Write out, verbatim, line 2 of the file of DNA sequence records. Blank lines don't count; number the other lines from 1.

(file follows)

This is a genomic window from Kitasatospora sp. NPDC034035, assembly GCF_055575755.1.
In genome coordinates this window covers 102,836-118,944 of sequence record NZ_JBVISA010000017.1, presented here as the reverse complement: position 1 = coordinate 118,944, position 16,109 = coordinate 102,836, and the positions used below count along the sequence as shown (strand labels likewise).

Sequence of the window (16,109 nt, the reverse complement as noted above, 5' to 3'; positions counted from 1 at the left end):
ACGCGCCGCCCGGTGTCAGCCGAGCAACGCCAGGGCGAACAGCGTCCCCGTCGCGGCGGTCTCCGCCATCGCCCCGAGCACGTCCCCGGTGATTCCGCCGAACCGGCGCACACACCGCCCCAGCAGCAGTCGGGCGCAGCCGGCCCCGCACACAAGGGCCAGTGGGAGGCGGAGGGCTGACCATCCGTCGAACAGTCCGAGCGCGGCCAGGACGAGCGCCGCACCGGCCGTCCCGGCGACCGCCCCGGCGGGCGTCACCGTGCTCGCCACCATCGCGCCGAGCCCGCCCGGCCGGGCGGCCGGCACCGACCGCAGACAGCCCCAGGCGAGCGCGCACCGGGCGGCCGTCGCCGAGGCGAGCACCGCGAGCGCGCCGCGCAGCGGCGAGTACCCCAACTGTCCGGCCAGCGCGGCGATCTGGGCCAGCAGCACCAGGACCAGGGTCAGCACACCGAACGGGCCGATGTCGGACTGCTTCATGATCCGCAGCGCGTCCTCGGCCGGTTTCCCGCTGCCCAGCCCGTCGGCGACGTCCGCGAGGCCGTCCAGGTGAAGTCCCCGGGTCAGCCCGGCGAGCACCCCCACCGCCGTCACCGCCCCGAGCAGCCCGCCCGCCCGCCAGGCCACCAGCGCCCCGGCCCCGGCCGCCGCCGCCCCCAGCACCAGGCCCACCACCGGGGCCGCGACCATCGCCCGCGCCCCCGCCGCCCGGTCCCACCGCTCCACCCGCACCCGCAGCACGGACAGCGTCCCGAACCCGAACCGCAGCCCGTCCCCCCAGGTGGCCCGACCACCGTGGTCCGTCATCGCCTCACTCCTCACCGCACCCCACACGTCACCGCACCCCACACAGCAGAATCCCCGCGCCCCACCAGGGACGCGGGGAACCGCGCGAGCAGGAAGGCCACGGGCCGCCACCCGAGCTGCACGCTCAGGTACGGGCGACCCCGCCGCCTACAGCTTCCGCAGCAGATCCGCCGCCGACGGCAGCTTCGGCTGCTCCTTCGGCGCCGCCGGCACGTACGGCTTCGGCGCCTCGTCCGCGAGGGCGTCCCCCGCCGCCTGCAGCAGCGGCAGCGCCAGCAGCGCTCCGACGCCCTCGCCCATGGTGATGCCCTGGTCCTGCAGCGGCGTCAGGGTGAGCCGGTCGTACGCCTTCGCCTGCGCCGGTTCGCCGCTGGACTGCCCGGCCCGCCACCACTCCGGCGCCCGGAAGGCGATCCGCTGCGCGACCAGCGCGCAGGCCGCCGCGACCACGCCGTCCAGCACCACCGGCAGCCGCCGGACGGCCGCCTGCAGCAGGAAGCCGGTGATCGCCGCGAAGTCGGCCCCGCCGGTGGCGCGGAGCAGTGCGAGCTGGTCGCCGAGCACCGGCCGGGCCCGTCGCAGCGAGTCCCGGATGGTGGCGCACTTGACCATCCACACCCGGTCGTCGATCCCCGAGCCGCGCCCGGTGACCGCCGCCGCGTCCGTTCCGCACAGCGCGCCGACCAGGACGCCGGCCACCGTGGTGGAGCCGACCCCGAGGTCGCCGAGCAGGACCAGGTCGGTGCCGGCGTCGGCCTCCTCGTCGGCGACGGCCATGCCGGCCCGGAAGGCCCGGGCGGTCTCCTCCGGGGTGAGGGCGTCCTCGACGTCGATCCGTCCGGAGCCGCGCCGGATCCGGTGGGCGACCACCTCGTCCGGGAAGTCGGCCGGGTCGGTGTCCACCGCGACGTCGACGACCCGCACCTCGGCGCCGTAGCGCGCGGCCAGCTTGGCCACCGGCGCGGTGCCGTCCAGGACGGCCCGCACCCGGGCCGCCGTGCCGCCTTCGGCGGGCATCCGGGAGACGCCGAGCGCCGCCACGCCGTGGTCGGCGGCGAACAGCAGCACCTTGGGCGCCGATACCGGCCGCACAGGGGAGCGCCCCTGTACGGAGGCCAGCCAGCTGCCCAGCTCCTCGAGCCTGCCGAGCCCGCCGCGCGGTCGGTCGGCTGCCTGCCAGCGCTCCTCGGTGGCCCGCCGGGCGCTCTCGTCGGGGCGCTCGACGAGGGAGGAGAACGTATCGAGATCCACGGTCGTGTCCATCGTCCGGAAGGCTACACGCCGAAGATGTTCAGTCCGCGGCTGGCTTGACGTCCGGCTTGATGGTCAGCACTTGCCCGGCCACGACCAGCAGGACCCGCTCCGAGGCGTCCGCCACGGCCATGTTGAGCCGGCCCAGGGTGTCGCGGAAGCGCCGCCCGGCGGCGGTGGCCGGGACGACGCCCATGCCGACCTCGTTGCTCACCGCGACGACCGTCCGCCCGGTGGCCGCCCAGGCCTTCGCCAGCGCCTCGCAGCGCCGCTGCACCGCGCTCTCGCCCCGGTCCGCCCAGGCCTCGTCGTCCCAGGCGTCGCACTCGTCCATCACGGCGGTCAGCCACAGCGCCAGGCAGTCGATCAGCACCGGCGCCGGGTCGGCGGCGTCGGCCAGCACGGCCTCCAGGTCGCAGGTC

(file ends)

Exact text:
In genome coordinates this window covers 102,836-118,944 of sequence record NZ_JBVISA010000017.1, presented here as the reverse complement: position 1 = coordinate 118,944, position 16,109 = coordinate 102,836, and the positions used below count along the sequence as shown (strand labels likewise).